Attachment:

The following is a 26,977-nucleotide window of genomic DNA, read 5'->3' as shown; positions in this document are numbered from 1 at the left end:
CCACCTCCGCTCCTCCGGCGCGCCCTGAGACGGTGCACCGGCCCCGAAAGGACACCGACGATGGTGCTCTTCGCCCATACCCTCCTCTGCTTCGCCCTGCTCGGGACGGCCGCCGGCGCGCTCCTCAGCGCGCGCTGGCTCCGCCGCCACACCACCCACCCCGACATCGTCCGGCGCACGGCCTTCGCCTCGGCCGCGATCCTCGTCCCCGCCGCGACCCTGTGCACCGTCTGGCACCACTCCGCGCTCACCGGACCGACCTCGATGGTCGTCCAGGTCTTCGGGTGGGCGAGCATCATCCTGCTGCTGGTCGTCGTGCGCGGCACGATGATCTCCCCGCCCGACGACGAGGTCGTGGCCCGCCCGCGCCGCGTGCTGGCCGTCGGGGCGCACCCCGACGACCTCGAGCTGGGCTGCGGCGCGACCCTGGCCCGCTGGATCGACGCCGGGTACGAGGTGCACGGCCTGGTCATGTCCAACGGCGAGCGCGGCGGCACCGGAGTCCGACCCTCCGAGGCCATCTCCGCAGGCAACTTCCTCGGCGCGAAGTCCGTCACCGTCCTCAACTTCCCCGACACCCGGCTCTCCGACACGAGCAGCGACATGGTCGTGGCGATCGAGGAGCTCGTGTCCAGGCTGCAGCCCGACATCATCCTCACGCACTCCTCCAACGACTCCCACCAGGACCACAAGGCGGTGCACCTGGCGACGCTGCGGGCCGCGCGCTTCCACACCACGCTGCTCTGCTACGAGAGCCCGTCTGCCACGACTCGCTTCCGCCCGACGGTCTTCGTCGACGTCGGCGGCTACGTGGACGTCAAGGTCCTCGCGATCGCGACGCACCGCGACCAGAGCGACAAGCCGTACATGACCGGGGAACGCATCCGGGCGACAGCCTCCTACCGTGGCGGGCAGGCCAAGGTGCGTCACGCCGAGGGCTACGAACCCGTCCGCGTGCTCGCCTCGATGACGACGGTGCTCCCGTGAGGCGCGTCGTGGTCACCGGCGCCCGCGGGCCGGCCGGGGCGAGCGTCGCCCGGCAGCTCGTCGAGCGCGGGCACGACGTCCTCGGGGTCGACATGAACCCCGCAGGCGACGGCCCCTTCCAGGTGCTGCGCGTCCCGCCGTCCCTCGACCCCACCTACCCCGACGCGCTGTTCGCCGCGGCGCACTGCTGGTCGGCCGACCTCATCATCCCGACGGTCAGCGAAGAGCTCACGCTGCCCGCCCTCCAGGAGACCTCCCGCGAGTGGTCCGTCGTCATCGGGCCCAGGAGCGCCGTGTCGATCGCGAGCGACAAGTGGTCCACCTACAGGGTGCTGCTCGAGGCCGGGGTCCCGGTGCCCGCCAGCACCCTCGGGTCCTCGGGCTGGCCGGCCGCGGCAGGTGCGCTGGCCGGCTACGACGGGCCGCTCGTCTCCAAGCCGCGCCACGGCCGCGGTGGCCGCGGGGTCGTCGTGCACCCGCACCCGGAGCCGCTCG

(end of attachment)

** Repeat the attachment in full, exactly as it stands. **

The following is a 26,977-nucleotide window of genomic DNA, read 5'->3' as shown; positions in this document are numbered from 1 at the left end:
CCACCTCCGCTCCTCCGGCGCGCCCTGAGACGGTGCACCGGCCCCGAAAGGACACCGACGATGGTGCTCTTCGCCCATACCCTCCTCTGCTTCGCCCTGCTCGGGACGGCCGCCGGCGCGCTCCTCAGCGCGCGCTGGCTCCGCCGCCACACCACCCACCCCGACATCGTCCGGCGCACGGCCTTCGCCTCGGCCGCGATCCTCGTCCCCGCCGCGACCCTGTGCACCGTCTGGCACCACTCCGCGCTCACCGGACCGACCTCGATGGTCGTCCAGGTCTTCGGGTGGGCGAGCATCATCCTGCTGCTGGTCGTCGTGCGCGGCACGATGATCTCCCCGCCCGACGACGAGGTCGTGGCCCGCCCGCGCCGCGTGCTGGCCGTCGGGGCGCACCCCGACGACCTCGAGCTGGGCTGCGGCGCGACCCTGGCCCGCTGGATCGACGCCGGGTACGAGGTGCACGGCCTGGTCATGTCCAACGGCGAGCGCGGCGGCACCGGAGTCCGACCCTCCGAGGCCATCTCCGCAGGCAACTTCCTCGGCGCGAAGTCCGTCACCGTCCTCAACTTCCCCGACACCCGGCTCTCCGACACGAGCAGCGACATGGTCGTGGCGATCGAGGAGCTCGTGTCCAGGCTGCAGCCCGACATCATCCTCACGCACTCCTCCAACGACTCCCACCAGGACCACAAGGCGGTGCACCTGGCGACGCTGCGGGCCGCGCGCTTCCACACCACGCTGCTCTGCTACGAGAGCCCGTCTGCCACGACTCGCTTCCGCCCGACGGTCTTCGTCGACGTCGGCGGCTACGTGGACGTCAAGGTCCTCGCGATCGCGACGCACCGCGACCAGAGCGACAAGCCGTACATGACCGGGGAACGCATCCGGGCGACAGCCTCCTACCGTGGCGGGCAGGCCAAGGTGCGTCACGCCGAGGGCTACGAACCCGTCCGCGTGCTCGCCTCGATGACGACGGTGCTCCCGTGAGGCGCGTCGTGGTCACCGGCGCCCGCGGGCCGGCCGGGGCGAGCGTCGCCCGGCAGCTCGTCGAGCGCGGGCACGACGTCCTCGGGGTCGACATGAACCCCGCAGGCGACGGCCCCTTCCAGGTGCTGCGCGTCCCGCCGTCCCTCGACCCCACCTACCCCGACGCGCTGTTCGCCGCGGCGCACTGCTGGTCGGCCGACCTCATCATCCCGACGGTCAGCGAAGAGCTCACGCTGCCCGCCCTCCAGGAGACCTCCCGCGAGTGGTCCGTCGTCATCGGGCCCAGGAGCGCCGTGTCGATCGCGAGCGACAAGTGGTCCACCTACAGGGTGCTGCTCGAGGCCGGGGTCCCGGTGCCCGCCAGCACCCTCGGGTCCTCGGGCTGGCCGGCCGCGGCAGGTGCGCTGGCCGGCTACGACGGGCCGCTCGTCTCCAAGCCGCGCCACGGCCGCGGTGGCCGCGGGGTCGTCGTGCACCCGCACCCGGAGCCGCTCG